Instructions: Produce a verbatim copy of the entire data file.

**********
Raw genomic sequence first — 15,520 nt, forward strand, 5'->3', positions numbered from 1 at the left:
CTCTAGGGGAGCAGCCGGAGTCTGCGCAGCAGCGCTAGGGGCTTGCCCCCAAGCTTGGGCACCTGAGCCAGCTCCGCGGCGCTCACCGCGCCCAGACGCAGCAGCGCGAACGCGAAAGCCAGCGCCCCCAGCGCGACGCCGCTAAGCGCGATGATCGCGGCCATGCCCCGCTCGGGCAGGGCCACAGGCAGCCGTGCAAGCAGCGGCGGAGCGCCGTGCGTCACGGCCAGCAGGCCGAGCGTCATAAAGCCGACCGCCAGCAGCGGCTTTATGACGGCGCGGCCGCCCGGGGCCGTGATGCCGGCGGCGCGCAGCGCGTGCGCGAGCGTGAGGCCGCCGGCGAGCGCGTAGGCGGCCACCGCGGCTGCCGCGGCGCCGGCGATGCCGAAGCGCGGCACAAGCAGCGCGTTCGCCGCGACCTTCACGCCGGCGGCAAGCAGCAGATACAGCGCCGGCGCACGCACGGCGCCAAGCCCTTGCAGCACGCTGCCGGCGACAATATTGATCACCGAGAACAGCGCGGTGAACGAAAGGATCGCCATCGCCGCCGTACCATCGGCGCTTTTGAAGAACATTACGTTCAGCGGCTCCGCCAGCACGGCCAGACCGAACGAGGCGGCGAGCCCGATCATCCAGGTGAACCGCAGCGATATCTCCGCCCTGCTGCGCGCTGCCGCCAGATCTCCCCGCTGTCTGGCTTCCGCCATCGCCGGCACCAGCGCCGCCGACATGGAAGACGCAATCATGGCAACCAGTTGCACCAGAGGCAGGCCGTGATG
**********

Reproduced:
Raw genomic sequence first — 15,520 nt, forward strand, 5'->3', positions numbered from 1 at the left:
CTCTAGGGGAGCAGCCGGAGTCTGCGCAGCAGCGCTAGGGGCTTGCCCCCAAGCTTGGGCACCTGAGCCAGCTCCGCGGCGCTCACCGCGCCCAGACGCAGCAGCGCGAACGCGAAAGCCAGCGCCCCCAGCGCGACGCCGCTAAGCGCGATGATCGCGGCCATGCCCCGCTCGGGCAGGGCCACAGGCAGCCGTGCAAGCAGCGGCGGAGCGCCGTGCGTCACGGCCAGCAGGCCGAGCGTCATAAAGCCGACCGCCAGCAGCGGCTTTATGACGGCGCGGCCGCCCGGGGCCGTGATGCCGGCGGCGCGCAGCGCGTGCGCGAGCGTGAGGCCGCCGGCGAGCGCGTAGGCGGCCACCGCGGCTGCCGCGGCGCCGGCGATGCCGAAGCGCGGCACAAGCAGCGCGTTCGCCGCGACCTTCACGCCGGCGGCAAGCAGCAGATACAGCGCCGGCGCACGCACGGCGCCAAGCCCTTGCAGCACGCTGCCGGCGACAATATTGATCACCGAGAACAGCGCGGTGAACGAAAGGATCGCCATCGCCGCCGTACCATCGGCGCTTTTGAAGAACATTACGTTCAGCGGCTCCGCCAGCACGGCCAGACCGAACGAGGCGGCGAGCCCGATCATCCAGGTGAACCGCAGCGATATCTCCGCCCTGCTGCGCGCTGCCGCCAGATCTCCCCGCTGTCTGGCTTCCGCCATCGCCGGCACCAGCGCCGCCGACATGGAAGACGCAATCATGGCAACCAGTTGCACCAGAGGCAGGCCGTGATG